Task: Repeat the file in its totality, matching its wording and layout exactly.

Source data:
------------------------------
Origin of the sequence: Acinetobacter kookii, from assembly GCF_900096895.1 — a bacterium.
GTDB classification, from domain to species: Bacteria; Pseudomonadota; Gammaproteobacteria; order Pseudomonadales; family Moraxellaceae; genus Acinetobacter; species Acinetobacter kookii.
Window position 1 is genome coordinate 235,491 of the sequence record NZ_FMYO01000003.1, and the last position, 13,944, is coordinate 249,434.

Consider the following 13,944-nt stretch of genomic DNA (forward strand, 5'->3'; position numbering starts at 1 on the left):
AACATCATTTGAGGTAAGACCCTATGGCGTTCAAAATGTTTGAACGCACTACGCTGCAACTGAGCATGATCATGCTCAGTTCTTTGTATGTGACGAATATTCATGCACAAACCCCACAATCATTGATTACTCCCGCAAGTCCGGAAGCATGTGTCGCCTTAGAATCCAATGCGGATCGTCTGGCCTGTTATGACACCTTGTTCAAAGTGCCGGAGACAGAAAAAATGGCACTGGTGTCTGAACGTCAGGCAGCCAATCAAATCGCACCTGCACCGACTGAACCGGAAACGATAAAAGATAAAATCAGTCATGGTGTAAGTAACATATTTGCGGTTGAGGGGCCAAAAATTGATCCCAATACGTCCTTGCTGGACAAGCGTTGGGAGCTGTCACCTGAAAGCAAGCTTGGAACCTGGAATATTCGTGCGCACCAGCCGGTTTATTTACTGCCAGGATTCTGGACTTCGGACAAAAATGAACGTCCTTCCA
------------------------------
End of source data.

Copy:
Origin of the sequence: Acinetobacter kookii, from assembly GCF_900096895.1 — a bacterium.
GTDB classification, from domain to species: Bacteria; Pseudomonadota; Gammaproteobacteria; order Pseudomonadales; family Moraxellaceae; genus Acinetobacter; species Acinetobacter kookii.
Window position 1 is genome coordinate 235,491 of the sequence record NZ_FMYO01000003.1, and the last position, 13,944, is coordinate 249,434.

Consider the following 13,944-nt stretch of genomic DNA (forward strand, 5'->3'; position numbering starts at 1 on the left):
AACATCATTTGAGGTAAGACCCTATGGCGTTCAAAATGTTTGAACGCACTACGCTGCAACTGAGCATGATCATGCTCAGTTCTTTGTATGTGACGAATATTCATGCACAAACCCCACAATCATTGATTACTCCCGCAAGTCCGGAAGCATGTGTCGCCTTAGAATCCAATGCGGATCGTCTGGCCTGTTATGACACCTTGTTCAAAGTGCCGGAGACAGAAAAAATGGCACTGGTGTCTGAACGTCAGGCAGCCAATCAAATCGCACCTGCACCGACTGAACCGGAAACGATAAAAGATAAAATCAGTCATGGTGTAAGTAACATATTTGCGGTTGAGGGGCCAAAAATTGATCCCAATACGTCCTTGCTGGACAAGCGTTGGGAGCTGTCACCTGAAAGCAAGCTTGGAACCTGGAATATTCGTGCGCACCAGCCGGTTTATTTACTGCCAGGATTCTGGACTTCGGACAAAAATGAACGTCCTTCCA